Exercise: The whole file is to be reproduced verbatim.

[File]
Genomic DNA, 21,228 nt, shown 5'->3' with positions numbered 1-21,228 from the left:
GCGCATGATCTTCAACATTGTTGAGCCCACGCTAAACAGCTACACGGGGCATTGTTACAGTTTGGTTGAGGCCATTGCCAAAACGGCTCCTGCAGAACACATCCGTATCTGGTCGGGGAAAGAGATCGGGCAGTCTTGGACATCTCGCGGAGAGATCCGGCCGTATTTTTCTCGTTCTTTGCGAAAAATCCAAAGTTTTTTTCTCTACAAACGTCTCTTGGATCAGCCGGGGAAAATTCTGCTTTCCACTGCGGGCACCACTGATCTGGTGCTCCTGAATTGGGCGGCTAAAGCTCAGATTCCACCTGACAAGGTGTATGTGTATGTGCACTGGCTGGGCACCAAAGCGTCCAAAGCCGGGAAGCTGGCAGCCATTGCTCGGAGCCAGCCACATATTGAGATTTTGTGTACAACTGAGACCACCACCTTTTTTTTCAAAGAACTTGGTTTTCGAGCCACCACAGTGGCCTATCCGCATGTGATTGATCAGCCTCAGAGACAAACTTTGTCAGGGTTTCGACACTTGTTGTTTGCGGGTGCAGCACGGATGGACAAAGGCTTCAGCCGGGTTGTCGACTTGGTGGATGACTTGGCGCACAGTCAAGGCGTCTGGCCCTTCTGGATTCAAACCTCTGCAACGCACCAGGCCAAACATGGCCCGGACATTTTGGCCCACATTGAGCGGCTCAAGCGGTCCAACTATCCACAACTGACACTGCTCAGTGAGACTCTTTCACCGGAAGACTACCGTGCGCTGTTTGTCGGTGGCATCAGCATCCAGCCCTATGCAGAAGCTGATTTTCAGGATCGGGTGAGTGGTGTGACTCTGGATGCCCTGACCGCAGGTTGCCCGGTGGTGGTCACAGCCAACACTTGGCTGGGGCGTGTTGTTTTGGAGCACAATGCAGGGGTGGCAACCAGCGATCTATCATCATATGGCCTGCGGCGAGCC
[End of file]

Genomic DNA, 21,228 nt, shown 5'->3' with positions numbered 1-21,228 from the left:
GCGCATGATCTTCAACATTGTTGAGCCCACGCTAAACAGCTACACGGGGCATTGTTACAGTTTGGTTGAGGCCATTGCCAAAACGGCTCCTGCAGAACACATCCGTATCTGGTCGGGGAAAGAGATCGGGCAGTCTTGGACATCTCGCGGAGAGATCCGGCCGTATTTTTCTCGTTCTTTGCGAAAAATCCAAAGTTTTTTTCTCTACAAACGTCTCTTGGATCAGCCGGGGAAAATTCTGCTTTCCACTGCGGGCACCACTGATCTGGTGCTCCTGAATTGGGCGGCTAAAGCTCAGATTCCACCTGACAAGGTGTATGTGTATGTGCACTGGCTGGGCACCAAAGCGTCCAAAGCCGGGAAGCTGGCAGCCATTGCTCGGAGCCAGCCACATATTGAGATTTTGTGTACAACTGAGACCACCACCTTTTTTTTCAAAGAACTTGGTTTTCGAGCCACCACAGTGGCCTATCCGCATGTGATTGATCAGCCTCAGAGACAAACTTTGTCAGGGTTTCGACACTTGTTGTTTGCGGGTGCAGCACGGATGGACAAAGGCTTCAGCCGGGTTGTCGACTTGGTGGATGACTTGGCGCACAGTCAAGGCGTCTGGCCCTTCTGGATTCAAACCTCTGCAACGCACCAGGCCAAACATGGCCCGGACATTTTGGCCCACATTGAGCGGCTCAAGCGGTCCAACTATCCACAACTGACACTGCTCAGTGAGACTCTTTCACCGGAAGACTACCGTGCGCTGTTTGTCGGTGGCATCAGCATCCAGCCCTATGCAGAAGCTGATTTTCAGGATCGGGTGAGTGGTGTGACTCTGGATGCCCTGACCGCAGGTTGCCCGGTGGTGGTCACAGCCAACACTTGGCTGGGGCGTGTTGTTTTGGAGCACAATGCAGGGGTGGCAACCAGCGATCTATCATCATATGGCCTGCGGCGAGCC